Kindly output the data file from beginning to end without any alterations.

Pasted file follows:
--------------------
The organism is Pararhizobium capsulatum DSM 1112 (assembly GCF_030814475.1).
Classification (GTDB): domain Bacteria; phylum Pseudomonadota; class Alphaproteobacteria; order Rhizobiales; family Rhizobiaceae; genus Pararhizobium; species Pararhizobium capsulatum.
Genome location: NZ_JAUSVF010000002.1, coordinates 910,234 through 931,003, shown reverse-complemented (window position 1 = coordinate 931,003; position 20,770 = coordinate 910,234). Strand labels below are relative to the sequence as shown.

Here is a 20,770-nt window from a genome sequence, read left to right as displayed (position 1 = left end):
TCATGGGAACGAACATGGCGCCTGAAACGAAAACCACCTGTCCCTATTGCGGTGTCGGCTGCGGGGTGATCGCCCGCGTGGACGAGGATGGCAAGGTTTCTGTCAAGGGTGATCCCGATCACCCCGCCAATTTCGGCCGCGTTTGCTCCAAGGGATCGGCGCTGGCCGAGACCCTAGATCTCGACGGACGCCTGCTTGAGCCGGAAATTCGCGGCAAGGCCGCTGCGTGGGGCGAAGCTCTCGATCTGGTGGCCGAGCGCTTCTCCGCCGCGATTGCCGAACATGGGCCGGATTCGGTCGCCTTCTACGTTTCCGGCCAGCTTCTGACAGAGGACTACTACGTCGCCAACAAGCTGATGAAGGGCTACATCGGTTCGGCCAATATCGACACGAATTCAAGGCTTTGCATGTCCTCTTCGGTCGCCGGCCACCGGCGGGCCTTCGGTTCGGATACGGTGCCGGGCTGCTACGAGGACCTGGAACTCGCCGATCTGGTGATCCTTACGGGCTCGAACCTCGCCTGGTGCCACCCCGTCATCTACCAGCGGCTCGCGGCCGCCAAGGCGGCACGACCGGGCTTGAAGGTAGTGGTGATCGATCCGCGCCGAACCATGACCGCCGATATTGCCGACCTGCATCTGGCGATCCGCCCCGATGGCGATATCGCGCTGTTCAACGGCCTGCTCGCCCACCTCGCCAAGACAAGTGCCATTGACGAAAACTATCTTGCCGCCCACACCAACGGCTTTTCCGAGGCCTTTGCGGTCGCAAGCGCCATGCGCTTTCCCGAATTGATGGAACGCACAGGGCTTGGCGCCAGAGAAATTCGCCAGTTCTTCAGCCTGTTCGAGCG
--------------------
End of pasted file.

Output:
The organism is Pararhizobium capsulatum DSM 1112 (assembly GCF_030814475.1).
Classification (GTDB): domain Bacteria; phylum Pseudomonadota; class Alphaproteobacteria; order Rhizobiales; family Rhizobiaceae; genus Pararhizobium; species Pararhizobium capsulatum.
Genome location: NZ_JAUSVF010000002.1, coordinates 910,234 through 931,003, shown reverse-complemented (window position 1 = coordinate 931,003; position 20,770 = coordinate 910,234). Strand labels below are relative to the sequence as shown.

Here is a 20,770-nt window from a genome sequence, read left to right as displayed (position 1 = left end):
TCATGGGAACGAACATGGCGCCTGAAACGAAAACCACCTGTCCCTATTGCGGTGTCGGCTGCGGGGTGATCGCCCGCGTGGACGAGGATGGCAAGGTTTCTGTCAAGGGTGATCCCGATCACCCCGCCAATTTCGGCCGCGTTTGCTCCAAGGGATCGGCGCTGGCCGAGACCCTAGATCTCGACGGACGCCTGCTTGAGCCGGAAATTCGCGGCAAGGCCGCTGCGTGGGGCGAAGCTCTCGATCTGGTGGCCGAGCGCTTCTCCGCCGCGATTGCCGAACATGGGCCGGATTCGGTCGCCTTCTACGTTTCCGGCCAGCTTCTGACAGAGGACTACTACGTCGCCAACAAGCTGATGAAGGGCTACATCGGTTCGGCCAATATCGACACGAATTCAAGGCTTTGCATGTCCTCTTCGGTCGCCGGCCACCGGCGGGCCTTCGGTTCGGATACGGTGCCGGGCTGCTACGAGGACCTGGAACTCGCCGATCTGGTGATCCTTACGGGCTCGAACCTCGCCTGGTGCCACCCCGTCATCTACCAGCGGCTCGCGGCCGCCAAGGCGGCACGACCGGGCTTGAAGGTAGTGGTGATCGATCCGCGCCGAACCATGACCGCCGATATTGCCGACCTGCATCTGGCGATCCGCCCCGATGGCGATATCGCGCTGTTCAACGGCCTGCTCGCCCACCTCGCCAAGACAAGTGCCATTGACGAAAACTATCTTGCCGCCCACACCAACGGCTTTTCCGAGGCCTTTGCGGTCGCAAGCGCCATGCGCTTTCCCGAATTGATGGAACGCACAGGGCTTGGCGCCAGAGAAATTCGCCAGTTCTTCAGCCTGTTCGAGCG